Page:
Thus the basis of 'acknowledgment' is the "acknowledged being." I'm fairly certain I have understood Barth at this point. Check me in the reference above if I seem askew (it won't hurt my feelings). 

Further, 'acknowledgment' is not an extraordinary capability of a kind of elite class of people:
Does there take place in the reality of this experience a kind of divine emanation towards man, or, from man’s standpoint, a divine influxus* whose outcome is the possibility in question? Can one deduce from the possibility of the experience of God’s Word that there are men who have this possibility, perhaps in the same way as others have artistic possibilities as distinct from many of their fellow-men? Do these men exist in such a way that they can discover and recognise themselves as possessors of this possibility or be discovered and recognised as such by others (210)?
Barth is unequivocal on this point--nein! The experience of God's Word is a gift of God. And yet, there is some kind of transaction "...that in it God hands something over to man in the sense that it really passes out of God’s hand into the hands of man, or, from man’s standpoint, in such a way that man receives something from God in the sense that it is really put in his hands (212)." Nonetheless, it is the gift of God--and a miracle:
The possibility of knowledge of God’s Word lies in God’s Word and nowhere else. In the absolute sense its reality can only take place, and it can do so only as a miracle before the eyes of every man, secular and religious, Greek and Jew. “It is only an appearance that the rainbow stands on the earth, in reality it arches over the earth; true, it stoops down to the earth, yet it does not stand on our earth, but is only perceived from it. So it is with divine truth; this needs no human support, as the rainbow does not need the earth. True, it shines on man and he receives it; yet it is not dependent on man. It withdraws and man remains in darkness; it returns and man walks in light. But man is not its assistant; he cannot produce the light; similarly he cannot store it” (Eduard Böhl, Dogmatik, 1886, p. XXV). “Therefore when I die—but I die no more—and someone finds my skull, let this skull preach to him and say: I have no eyes, yet I behold Him; I have no brain nor understanding, yet I comprehend Him; I have no lips, yet I kiss Him; I have no tongue, yet I praise Him with all who call upon His name. I am a hard skull, yet I am quite softened and melted in His love; I lie outside here in the churchyard, yet I am within in Paradise. All suffering is forgotten. This His great love has done for us, since for us He bore His cross and went forth to Golgotha” (H. F. Kohlbrügge, Passionspredigten,3 1913, p. 173 f.). This is the voice of true Christian experience"(222-223).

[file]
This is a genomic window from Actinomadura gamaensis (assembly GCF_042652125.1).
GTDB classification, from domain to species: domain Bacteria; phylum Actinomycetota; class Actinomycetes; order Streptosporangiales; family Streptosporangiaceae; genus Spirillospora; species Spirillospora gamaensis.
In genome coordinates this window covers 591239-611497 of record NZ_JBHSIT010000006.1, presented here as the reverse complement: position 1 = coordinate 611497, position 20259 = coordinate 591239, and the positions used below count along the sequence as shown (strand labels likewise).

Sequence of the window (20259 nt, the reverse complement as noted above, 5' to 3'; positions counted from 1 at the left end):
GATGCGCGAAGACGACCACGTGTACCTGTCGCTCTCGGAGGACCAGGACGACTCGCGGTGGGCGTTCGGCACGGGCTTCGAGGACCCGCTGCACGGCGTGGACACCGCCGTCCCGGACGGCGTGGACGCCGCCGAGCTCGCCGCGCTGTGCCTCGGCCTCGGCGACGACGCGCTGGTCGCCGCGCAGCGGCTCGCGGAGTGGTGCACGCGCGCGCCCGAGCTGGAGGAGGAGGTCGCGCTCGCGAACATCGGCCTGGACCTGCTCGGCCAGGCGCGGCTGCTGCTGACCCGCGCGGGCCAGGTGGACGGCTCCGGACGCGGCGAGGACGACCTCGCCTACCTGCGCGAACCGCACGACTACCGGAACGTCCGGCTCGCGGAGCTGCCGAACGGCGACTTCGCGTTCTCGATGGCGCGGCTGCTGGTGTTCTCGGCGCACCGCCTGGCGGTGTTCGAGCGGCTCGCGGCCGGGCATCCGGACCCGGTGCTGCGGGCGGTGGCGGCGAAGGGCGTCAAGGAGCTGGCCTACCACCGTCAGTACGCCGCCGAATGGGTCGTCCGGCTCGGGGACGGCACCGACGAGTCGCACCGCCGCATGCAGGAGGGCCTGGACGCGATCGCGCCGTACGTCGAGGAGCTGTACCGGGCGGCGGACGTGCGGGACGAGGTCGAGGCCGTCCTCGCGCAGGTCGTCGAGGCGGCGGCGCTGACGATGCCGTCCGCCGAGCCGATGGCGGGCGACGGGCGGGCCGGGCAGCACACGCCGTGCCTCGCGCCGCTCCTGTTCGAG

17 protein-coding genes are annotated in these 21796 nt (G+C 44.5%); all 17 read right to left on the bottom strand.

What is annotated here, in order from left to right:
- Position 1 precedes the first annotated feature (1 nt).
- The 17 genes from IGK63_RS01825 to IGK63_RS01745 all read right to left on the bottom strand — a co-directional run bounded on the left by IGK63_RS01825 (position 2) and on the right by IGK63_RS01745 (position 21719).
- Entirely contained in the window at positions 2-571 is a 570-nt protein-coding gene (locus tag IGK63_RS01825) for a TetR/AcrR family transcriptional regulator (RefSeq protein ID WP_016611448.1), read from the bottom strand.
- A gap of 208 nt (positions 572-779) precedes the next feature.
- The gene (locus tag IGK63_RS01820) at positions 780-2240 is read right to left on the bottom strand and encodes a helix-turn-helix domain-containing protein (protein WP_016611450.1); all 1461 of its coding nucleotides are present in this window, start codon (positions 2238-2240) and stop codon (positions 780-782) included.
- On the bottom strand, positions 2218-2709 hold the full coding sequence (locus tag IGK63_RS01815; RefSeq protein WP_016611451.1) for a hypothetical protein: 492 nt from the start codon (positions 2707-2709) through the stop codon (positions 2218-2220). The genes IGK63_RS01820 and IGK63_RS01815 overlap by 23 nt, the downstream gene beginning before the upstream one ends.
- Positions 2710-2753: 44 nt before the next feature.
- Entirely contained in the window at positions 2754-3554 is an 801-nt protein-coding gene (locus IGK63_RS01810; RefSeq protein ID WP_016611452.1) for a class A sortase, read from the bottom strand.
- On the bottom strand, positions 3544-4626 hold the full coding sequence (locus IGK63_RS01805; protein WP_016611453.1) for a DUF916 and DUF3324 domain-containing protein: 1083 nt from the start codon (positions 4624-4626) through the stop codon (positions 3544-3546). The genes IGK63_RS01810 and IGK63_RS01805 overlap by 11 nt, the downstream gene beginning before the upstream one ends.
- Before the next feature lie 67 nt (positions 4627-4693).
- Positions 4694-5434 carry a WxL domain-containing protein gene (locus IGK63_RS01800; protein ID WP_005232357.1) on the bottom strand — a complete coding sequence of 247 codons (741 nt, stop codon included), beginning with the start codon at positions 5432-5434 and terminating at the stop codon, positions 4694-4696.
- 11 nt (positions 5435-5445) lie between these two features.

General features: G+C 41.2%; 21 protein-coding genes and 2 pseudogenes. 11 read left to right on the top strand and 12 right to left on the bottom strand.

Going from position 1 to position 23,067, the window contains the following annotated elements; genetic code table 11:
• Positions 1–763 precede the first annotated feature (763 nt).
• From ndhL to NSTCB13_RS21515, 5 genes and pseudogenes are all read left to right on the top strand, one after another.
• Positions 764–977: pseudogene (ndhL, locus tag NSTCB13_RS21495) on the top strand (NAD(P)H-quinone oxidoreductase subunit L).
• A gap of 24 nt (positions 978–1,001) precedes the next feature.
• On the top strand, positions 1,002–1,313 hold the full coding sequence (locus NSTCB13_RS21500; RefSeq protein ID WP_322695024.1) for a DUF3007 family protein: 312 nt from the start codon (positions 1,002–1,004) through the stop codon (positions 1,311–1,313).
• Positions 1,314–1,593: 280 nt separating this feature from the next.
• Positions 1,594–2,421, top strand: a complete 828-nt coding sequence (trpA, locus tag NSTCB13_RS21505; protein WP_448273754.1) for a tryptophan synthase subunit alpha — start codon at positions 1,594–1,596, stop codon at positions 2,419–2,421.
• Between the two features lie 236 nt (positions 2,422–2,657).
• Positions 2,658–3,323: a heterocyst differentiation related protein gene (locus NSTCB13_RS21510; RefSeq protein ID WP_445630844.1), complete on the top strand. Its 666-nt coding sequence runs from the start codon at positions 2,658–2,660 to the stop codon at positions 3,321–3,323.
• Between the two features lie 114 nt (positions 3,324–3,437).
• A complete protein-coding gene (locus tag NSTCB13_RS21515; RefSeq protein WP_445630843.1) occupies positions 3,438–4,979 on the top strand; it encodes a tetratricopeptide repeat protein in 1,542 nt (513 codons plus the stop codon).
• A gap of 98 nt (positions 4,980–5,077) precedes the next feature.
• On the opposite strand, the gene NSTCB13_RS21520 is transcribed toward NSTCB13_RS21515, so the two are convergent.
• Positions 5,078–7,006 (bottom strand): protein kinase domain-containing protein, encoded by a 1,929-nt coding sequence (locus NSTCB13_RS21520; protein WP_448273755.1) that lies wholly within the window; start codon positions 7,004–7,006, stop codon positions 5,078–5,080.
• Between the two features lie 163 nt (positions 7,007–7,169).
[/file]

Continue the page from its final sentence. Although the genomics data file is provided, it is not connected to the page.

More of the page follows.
This miracle is faith.
When the Word of God is present to us, this means that we are turned away from ourselves and towards the Word of God, that we are orientated to it. To stand in faith means to be called to new faith. The presence of the Word and standing in faith mean, then, having the Word and faith before one and expecting them, being directed anew to the free actualisation of the grace experienced, clinging anew to the promise, looking anew for the event in which the possibility of knowledge of God’s Word comes into view for us (225).